Why Ebola Is Not A Threat To The U.S.
SCOTT SIMON, HOST:
The threat of Ebola to the United States is a scintilla of what it is in Africa. But this week questions were raised about the response of U.S. hospitals and the Centers for Disease Control. We're joined now by Kent Sepkowitz. He's an infectious disease specialist and the deputy physician-in-chief at Memorial Sloan-Kettering Cancer Center in New York City. He joins us from New York. Thanks much for being with us.
KENT SEPKOWITZ: Thanks for having me.
SIMON: I feel the need to put this to you - this bluntly. Is there a serious threat of Ebola breaking out in this country?
SEPKOWITZ: Not at all. There's certainly a threat for the occasional case like we're seeing in Dallas right now, but the notion that we would have the type of out-of-control, almost biblically tragic outbreak that's going on in West Africa right now is really not feasible.
SIMON: Well, how are we different? Why are we so confident about that?
SEPKOWITZ: We have health care here. We have the CDC. We have health care infrastructure. We have all those things that tax dollars have been supporting all this time, but more than anything else, we have a tradition of getting supplies to and from places. We have enough rooms. We have enough beds. We have enough gloves. We can afford the type of over-the-top waste creation that of taking care of an infectious patient can make.
SIMON: At the same time, I'll bet there are a lot of Americans who are thinking now of instances in which the health care infrastructure has holes and we all know of individual cases where people slipped through the cracks. And that's got to concern people.
SEPKOWITZ: Surely. That happens, but there is enough redundancy in the system - if we were talking about smallpox, if we were talking about flu, my answer would be entirely different because those are highly contagious infections.
SIMON: And Ebola - maybe we can't emphasize this too much - Ebola's not airborne, right?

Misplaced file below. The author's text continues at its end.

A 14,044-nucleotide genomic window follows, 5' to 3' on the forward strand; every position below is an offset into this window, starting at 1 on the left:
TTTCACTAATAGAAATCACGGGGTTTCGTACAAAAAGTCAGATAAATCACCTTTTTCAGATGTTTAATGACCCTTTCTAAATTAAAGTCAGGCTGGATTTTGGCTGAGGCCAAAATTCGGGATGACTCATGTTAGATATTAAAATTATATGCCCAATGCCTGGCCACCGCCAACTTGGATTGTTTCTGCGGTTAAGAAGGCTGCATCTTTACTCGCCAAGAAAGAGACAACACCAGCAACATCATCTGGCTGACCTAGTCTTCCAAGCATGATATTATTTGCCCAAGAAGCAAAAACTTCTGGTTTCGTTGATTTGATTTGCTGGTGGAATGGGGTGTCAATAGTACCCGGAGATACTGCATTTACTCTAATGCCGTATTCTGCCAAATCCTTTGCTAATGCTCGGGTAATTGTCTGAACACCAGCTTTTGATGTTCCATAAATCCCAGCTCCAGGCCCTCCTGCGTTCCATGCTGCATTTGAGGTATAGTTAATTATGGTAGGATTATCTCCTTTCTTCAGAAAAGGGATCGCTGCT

SEPKOWITZ: It is not airborne. I think that the simplest way to think about it is that with the flu outbreak of 2010, about 50 million Americans were infected within a matter of few of a few months. That's an outbreak. What we're seeing in West Africa now is over an eight-month period somewhere in the order of seven to 15,000 cases. That's a very slow-motion outbreak. It's certainly an epidemic, but it demonstrates how much more difficult it is to transmit this infection.
SIMON: There are some people who are now calling for travel from affected countries to be stopped. Is this something the U.S. should consider?
SEPKOWITZ: Not at all. The practicality is that most flights from Africa go through other airports outside of the U.S. and to actually track every person leaving Africa through the airports in Belgium, Amsterdam, London, et cetera, strikes me as an impossible task. The humanitarian argument I think speaks for itself and the likelihood that we would really snuff something that way also seems misguided.
SIMON: I feel moved to ask you a specific question about the case of Thomas Duncan, the patient in Dallas. And recognizing that obviously there's still a lot to be investigated and discovered about the case, the hospital is suggesting that he simply didn't give them correct information when he filled out the forms. And you know, this raises the whole question as to whether or not - should we rely on just forms for something like this?
SEPKOWITZ: I think that with any outbreak or with any infectious disease, the first case is almost always going to be missed, even when there's an outbreak you know, across the Atlantic. It's almost axiomatic that somehow the light bulb is just not going to go on. I've certainly seen that many times. You know, the first flu of the season always fools me, the first this or that. So I think that we're setting an incredibly high bar. We're all geniuses in retrospect in terms of what that hospital could've, should've done. It seems like they made a real mistake, there's no question about it. But I think that the first one of the season, first one in history - boy, that's a tricky business.
SIMON: Kent Sepkowitz is an infectious disease specialist and the deputy physician-in-chief at Memorial Sloan-Kettering Cancer Center in New York. He's also a contributor to The Daily Beast. Thanks for being with us.
SEPKOWITZ: Thanks for having me.
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